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Meet Satoshi Nakamoto, the man who Newsweek believes is the person who started the online crypto-currency Bitcoin. Is he a mad scientist with a base at the heart of an active volcano? Is he a sentient AI funding his ascent to technological singularity? Is he a teenage prodigy writing lines of code between quick-scoping noobs and sipping Red Bull? Apparently not. Nakamoto is, in fact, a 64-year-old model train enthusiast who lives in California.
When a CEO is down on his luck and is looking for a new job, it turns out that the methods they use are a lot like everyone else's: looking online for leads, agonizing over emails to potential prospects, and calling friends and colleagues to see whether they have anything promising, according to the Wall St
One couple, five returns: a couple interviewed by CNN Money has found no relief from the court ruling that allowed same-sex couples to be recognized as married by the federal government, echoing some in the declaration that their returns have actually become more complicated, not less.
IFRS 9, the accounting standard concerning the treatment of financial instruments, has become one more point of contention between the Financial Accounting Standards Board (FASB) and International Accounting Standards Board (IASB) in the long-running convergence project that seems more and more unlikely as the two organizations fail to come to key agreements, according to AccountancyAge.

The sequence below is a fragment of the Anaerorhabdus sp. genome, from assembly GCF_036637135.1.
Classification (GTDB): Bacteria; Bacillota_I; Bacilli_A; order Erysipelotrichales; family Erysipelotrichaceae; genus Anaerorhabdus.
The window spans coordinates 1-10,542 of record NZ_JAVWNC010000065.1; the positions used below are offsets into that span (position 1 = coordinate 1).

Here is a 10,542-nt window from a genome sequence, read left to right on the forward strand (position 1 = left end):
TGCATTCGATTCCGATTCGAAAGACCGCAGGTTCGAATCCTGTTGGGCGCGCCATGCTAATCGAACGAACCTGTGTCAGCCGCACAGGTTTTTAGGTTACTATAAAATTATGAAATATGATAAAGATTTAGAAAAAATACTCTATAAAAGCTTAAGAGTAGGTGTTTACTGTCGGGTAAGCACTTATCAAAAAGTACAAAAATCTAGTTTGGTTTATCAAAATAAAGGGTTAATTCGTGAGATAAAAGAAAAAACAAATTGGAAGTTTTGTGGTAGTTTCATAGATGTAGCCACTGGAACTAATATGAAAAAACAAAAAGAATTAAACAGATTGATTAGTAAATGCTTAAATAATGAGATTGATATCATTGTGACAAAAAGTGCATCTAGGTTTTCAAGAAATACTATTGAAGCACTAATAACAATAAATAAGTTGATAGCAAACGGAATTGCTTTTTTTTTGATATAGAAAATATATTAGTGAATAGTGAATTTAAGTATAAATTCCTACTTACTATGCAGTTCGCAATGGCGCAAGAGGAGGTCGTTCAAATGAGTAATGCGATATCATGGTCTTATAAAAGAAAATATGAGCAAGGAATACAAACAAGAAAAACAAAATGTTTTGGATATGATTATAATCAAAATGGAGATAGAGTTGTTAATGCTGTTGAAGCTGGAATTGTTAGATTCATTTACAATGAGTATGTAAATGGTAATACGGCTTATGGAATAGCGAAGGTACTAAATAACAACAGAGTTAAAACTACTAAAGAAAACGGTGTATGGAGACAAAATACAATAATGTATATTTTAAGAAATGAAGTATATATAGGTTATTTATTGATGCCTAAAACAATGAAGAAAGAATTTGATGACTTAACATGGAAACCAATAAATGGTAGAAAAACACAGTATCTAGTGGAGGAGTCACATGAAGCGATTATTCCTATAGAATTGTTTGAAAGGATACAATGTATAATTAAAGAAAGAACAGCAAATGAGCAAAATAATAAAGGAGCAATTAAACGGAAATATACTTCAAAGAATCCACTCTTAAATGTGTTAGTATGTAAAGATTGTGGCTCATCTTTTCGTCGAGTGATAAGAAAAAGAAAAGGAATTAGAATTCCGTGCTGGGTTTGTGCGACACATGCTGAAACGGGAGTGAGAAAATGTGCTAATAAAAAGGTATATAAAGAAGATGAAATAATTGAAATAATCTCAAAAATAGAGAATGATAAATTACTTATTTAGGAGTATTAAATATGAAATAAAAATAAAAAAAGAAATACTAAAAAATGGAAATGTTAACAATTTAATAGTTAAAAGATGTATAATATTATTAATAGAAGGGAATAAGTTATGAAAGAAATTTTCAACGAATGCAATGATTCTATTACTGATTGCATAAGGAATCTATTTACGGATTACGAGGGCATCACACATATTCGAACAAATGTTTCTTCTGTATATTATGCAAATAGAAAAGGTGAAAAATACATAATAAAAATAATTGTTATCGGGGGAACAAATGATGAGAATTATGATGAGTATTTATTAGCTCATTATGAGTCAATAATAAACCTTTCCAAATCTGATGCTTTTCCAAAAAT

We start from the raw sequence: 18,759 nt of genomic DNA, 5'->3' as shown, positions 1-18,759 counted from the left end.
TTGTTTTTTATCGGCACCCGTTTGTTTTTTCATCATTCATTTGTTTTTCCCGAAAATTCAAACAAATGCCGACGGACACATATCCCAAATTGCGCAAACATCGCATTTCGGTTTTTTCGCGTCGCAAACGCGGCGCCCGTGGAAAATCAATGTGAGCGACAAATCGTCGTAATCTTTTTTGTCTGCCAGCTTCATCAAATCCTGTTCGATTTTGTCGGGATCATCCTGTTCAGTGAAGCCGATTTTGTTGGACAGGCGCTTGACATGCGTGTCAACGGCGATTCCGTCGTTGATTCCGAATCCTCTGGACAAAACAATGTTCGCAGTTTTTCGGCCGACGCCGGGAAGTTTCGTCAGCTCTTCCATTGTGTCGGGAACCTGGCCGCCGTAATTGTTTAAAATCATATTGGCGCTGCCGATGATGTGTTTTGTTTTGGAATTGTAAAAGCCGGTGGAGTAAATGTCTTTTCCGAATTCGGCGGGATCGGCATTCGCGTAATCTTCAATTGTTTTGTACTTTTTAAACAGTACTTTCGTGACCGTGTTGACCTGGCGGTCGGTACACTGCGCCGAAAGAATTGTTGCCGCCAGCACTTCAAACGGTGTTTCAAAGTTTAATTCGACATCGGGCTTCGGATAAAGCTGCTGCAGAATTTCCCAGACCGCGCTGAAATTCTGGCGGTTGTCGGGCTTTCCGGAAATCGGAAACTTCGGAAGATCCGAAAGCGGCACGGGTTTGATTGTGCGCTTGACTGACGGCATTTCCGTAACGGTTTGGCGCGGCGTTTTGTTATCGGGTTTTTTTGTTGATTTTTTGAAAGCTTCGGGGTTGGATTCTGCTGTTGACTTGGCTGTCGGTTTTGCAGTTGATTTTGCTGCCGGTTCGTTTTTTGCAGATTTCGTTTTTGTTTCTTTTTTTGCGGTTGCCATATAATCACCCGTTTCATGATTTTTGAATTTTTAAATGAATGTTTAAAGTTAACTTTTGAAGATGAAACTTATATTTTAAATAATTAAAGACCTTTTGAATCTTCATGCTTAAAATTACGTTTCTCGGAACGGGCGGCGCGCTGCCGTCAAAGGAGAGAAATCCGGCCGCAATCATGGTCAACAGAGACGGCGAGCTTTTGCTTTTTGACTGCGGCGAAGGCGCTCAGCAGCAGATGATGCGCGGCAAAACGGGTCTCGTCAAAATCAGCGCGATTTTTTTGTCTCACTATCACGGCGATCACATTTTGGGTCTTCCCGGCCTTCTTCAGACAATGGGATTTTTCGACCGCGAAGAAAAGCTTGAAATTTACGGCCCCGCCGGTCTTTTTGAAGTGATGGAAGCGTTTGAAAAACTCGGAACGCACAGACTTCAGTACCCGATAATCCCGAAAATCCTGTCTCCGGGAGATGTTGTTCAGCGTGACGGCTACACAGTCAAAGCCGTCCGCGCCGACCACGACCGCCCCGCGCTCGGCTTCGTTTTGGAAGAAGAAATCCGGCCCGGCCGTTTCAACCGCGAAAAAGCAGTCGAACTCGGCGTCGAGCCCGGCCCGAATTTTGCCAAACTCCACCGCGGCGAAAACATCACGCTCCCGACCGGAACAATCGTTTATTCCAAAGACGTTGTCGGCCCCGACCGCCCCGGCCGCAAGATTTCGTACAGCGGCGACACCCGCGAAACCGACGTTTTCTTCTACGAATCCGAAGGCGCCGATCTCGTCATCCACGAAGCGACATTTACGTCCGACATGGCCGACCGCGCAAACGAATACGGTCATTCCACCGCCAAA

The Supreme Court of the United States ruled 6-3 yesterday that the whistleblower rules contained in the landmark Sarbanes-Oxley Act apply not just to employees but to third party contractors as well, according to CFO.com. The case in question centered around two former contractors hired by Fidelity Investments to manage mutual funds who filed claims alleging that the company had violated federal laws and regulations, and were fired shortly after.
At least 300 U.S. and European companies have paid audit firms as much for extra services, such as consulting, as they did for actual auditing services, prompting some to express worry over whether this might imperil auditor independence, according to the Wall Street Journal. Some firms, said the WSJ, even paid as much as five times for other services than they did for actual audits, such as HSBC.